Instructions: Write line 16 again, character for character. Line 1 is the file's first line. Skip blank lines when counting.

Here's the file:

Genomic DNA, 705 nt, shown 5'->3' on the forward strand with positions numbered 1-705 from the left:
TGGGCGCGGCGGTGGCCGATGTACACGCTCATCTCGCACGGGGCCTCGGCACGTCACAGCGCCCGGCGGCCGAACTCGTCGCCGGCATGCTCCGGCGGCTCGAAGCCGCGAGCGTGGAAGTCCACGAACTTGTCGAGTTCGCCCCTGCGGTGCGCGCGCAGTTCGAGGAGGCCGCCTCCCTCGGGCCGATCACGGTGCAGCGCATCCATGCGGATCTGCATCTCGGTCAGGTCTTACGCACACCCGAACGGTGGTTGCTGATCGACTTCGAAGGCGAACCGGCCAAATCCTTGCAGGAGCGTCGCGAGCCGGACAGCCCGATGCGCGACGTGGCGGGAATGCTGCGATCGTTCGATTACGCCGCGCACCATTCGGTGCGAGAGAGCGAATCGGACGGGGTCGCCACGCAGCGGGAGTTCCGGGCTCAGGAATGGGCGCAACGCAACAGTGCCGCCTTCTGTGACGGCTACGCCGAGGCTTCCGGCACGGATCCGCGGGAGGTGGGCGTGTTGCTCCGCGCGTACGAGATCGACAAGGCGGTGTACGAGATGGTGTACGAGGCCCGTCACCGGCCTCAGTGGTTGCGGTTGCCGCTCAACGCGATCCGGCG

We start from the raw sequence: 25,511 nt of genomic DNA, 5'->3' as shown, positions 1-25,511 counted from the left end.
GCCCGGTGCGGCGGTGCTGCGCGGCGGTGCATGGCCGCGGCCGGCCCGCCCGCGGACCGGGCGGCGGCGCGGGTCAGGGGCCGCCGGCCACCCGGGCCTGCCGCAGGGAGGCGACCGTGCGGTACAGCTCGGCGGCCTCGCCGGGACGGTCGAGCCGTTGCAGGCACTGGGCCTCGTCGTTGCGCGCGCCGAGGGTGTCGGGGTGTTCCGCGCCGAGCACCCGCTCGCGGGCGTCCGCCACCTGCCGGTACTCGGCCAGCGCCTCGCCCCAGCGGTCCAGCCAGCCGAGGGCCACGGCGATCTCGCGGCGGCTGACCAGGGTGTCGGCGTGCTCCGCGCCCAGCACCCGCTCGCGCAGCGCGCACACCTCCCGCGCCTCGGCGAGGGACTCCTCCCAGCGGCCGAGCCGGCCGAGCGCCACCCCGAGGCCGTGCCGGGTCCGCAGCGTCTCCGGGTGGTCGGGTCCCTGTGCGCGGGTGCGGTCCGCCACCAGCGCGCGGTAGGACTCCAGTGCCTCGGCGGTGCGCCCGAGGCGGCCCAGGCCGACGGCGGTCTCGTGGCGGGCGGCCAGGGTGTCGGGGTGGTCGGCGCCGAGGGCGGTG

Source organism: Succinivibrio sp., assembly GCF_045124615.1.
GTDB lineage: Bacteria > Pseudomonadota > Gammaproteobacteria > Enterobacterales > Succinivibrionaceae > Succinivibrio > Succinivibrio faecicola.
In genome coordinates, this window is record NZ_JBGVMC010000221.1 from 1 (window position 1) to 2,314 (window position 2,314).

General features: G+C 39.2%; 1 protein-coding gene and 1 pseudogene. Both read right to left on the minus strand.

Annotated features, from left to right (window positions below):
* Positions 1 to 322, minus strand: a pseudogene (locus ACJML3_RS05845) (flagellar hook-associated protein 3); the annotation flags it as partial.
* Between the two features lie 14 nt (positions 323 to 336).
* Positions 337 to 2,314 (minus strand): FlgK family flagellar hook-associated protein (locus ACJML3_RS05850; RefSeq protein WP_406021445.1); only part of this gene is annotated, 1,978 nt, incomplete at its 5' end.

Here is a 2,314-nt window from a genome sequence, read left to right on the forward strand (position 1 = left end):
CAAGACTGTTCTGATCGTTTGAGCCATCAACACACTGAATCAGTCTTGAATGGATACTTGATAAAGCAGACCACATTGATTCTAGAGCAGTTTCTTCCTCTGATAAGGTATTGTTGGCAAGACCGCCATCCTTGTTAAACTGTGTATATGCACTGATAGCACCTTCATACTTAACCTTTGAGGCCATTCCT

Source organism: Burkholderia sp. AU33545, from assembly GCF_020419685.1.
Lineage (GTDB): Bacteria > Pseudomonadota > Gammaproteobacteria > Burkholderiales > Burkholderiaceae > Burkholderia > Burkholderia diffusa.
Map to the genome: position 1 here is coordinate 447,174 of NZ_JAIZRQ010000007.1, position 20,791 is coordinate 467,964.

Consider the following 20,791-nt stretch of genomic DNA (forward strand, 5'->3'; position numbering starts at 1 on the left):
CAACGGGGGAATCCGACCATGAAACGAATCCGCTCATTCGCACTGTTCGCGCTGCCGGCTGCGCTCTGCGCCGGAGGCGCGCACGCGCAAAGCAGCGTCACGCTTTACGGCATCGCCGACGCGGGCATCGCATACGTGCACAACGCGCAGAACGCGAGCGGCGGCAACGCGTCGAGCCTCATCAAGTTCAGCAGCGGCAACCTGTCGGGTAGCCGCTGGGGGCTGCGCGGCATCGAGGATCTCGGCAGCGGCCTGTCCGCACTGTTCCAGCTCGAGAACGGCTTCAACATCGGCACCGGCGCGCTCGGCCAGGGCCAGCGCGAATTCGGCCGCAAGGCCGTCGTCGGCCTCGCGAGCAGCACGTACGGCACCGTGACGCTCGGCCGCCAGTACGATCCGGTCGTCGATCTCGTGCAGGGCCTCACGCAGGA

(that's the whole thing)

Lineage (GTDB): Bacteria > Pseudomonadota > Gammaproteobacteria > Burkholderiales > Burkholderiaceae > Burkholderia > Burkholderia diffusa.